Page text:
Immunotherapy is the new force in medicine, and Australia’s Q-Gen Cell Therapeutics is at the global forefront of this life-saving field.
The cellular immunotherapy manufacturing facility at QIMR Berghofer Medical Research Institute in Brisbane is delivering therapies to patients in Australia and globally.
Established in 2000 to support clinical translation and discoveries by the institute’s researchers, the facility now manufactures for academic and biopharmaceutical partners nationally and internationally.
Cellular immunotherapy takes immune cells from a patient or donor, activates or reprogrammes them to recognise and fight disease, then re-infuses the cells into a patient’s bloodstream.
QIMR Berghofer’s Director and CEO, Professor Frank Gannon, said Q-Gen had been instrumental in producing adoptive cellular immunotherapies that were currently in four separate clinical trials for brain cancer, head and neck cancer, multiple sclerosis, and viral infections in transplant recipients.
“We needed to establish Q-Gen Cell Therapeutics so our researchers could progress clinical trials of novel immunotherapies developed through QIMR Berghofer’s advanced research programmes,” Professor Gannon said.
“It was ahead of its time when it was established, and now, with booming interest in cellular immunotherapies and personalised treatments, Q-Gen is perfectly placed to address the demand for cell manufacturing.”
In recent years, the US Food and Drug Administration has approved the use of multiple cellular immunotherapies for various blood cancers, and other diseases, opening the door for their use in broader clinical settings.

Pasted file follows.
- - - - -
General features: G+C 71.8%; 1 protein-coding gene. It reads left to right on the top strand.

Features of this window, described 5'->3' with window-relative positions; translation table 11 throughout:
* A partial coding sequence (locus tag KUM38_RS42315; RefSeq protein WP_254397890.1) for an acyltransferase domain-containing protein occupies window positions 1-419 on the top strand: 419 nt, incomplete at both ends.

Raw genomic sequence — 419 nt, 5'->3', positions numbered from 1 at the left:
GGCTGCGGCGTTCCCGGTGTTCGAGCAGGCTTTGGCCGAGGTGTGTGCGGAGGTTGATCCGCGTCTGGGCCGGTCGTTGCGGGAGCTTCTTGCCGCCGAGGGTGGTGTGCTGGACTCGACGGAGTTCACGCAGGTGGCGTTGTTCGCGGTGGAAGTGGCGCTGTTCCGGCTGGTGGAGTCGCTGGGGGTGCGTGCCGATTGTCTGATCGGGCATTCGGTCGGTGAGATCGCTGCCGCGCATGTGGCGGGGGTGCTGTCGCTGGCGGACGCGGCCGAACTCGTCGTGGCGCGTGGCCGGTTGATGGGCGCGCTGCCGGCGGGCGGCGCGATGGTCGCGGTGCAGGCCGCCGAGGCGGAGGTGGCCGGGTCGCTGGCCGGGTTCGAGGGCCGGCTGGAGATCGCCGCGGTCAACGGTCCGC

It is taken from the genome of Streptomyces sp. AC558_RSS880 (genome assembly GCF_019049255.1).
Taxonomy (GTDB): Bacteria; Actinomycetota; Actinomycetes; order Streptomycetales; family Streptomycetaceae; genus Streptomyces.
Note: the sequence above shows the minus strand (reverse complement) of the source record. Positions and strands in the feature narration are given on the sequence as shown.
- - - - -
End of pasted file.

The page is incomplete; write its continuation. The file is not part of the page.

Q-Gen set to lead rapid access cell-therapy manufacturing
QIMR Berghofer’s immunologist, Professor Rajiv Khanna, a world leader in the field, and major player in establishing Q-Gen Cell Therapeutics, explained that it is accredited by Australia’s Therapeutic Goods Administration as a GMP facility. This approval allows it to produce cellular immunotherapies for patients in Australia, Hong Kong and the United States, with European patients to gain access soon.
“Q-Gen develops therapies directed against viral complications that either cause or play a role in diseases and infections. Our work shows the real potential of these approaches,” Professor Khanna said. “There are a lot of synergies between Q-Gen and our institute’s research, which have allowed us to accelerate the clinical development of these new treatments.
Q-Gen is well placed to do so for other industries and researchers, and will have a particularly important role in Southeast Asia and India.”